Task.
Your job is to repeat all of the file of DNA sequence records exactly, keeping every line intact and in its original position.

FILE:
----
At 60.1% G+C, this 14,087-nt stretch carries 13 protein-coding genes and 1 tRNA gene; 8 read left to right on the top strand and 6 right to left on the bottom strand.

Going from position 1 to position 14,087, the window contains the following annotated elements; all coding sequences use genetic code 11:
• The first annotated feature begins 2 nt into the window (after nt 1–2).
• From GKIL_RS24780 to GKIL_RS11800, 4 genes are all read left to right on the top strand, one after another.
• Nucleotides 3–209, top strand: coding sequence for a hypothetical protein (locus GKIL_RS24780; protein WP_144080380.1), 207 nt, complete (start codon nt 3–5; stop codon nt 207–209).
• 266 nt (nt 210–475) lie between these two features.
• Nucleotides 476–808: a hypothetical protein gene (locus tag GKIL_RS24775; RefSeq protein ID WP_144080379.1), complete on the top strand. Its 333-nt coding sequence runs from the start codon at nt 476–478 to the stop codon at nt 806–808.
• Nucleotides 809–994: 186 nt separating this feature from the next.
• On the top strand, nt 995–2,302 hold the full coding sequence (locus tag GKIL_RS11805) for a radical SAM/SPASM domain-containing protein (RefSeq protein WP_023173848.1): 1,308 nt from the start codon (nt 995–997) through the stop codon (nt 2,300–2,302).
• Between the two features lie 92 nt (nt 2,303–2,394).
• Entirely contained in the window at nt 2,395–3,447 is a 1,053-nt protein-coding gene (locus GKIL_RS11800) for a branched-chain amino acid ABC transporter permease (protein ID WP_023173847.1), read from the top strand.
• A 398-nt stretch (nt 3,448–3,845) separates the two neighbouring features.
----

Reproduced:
At 60.1% G+C, this 14,087-nt stretch carries 13 protein-coding genes and 1 tRNA gene; 8 read left to right on the top strand and 6 right to left on the bottom strand.

Going from position 1 to position 14,087, the window contains the following annotated elements; all coding sequences use genetic code 11:
• The first annotated feature begins 2 nt into the window (after nt 1–2).
• From GKIL_RS24780 to GKIL_RS11800, 4 genes are all read left to right on the top strand, one after another.
• Nucleotides 3–209, top strand: coding sequence for a hypothetical protein (locus GKIL_RS24780; protein WP_144080380.1), 207 nt, complete (start codon nt 3–5; stop codon nt 207–209).
• 266 nt (nt 210–475) lie between these two features.
• Nucleotides 476–808: a hypothetical protein gene (locus tag GKIL_RS24775; RefSeq protein ID WP_144080379.1), complete on the top strand. Its 333-nt coding sequence runs from the start codon at nt 476–478 to the stop codon at nt 806–808.
• Nucleotides 809–994: 186 nt separating this feature from the next.
• On the top strand, nt 995–2,302 hold the full coding sequence (locus tag GKIL_RS11805) for a radical SAM/SPASM domain-containing protein (RefSeq protein WP_023173848.1): 1,308 nt from the start codon (nt 995–997) through the stop codon (nt 2,300–2,302).
• Between the two features lie 92 nt (nt 2,303–2,394).
• Entirely contained in the window at nt 2,395–3,447 is a 1,053-nt protein-coding gene (locus GKIL_RS11800) for a branched-chain amino acid ABC transporter permease (protein ID WP_023173847.1), read from the top strand.
• A 398-nt stretch (nt 3,448–3,845) separates the two neighbouring features.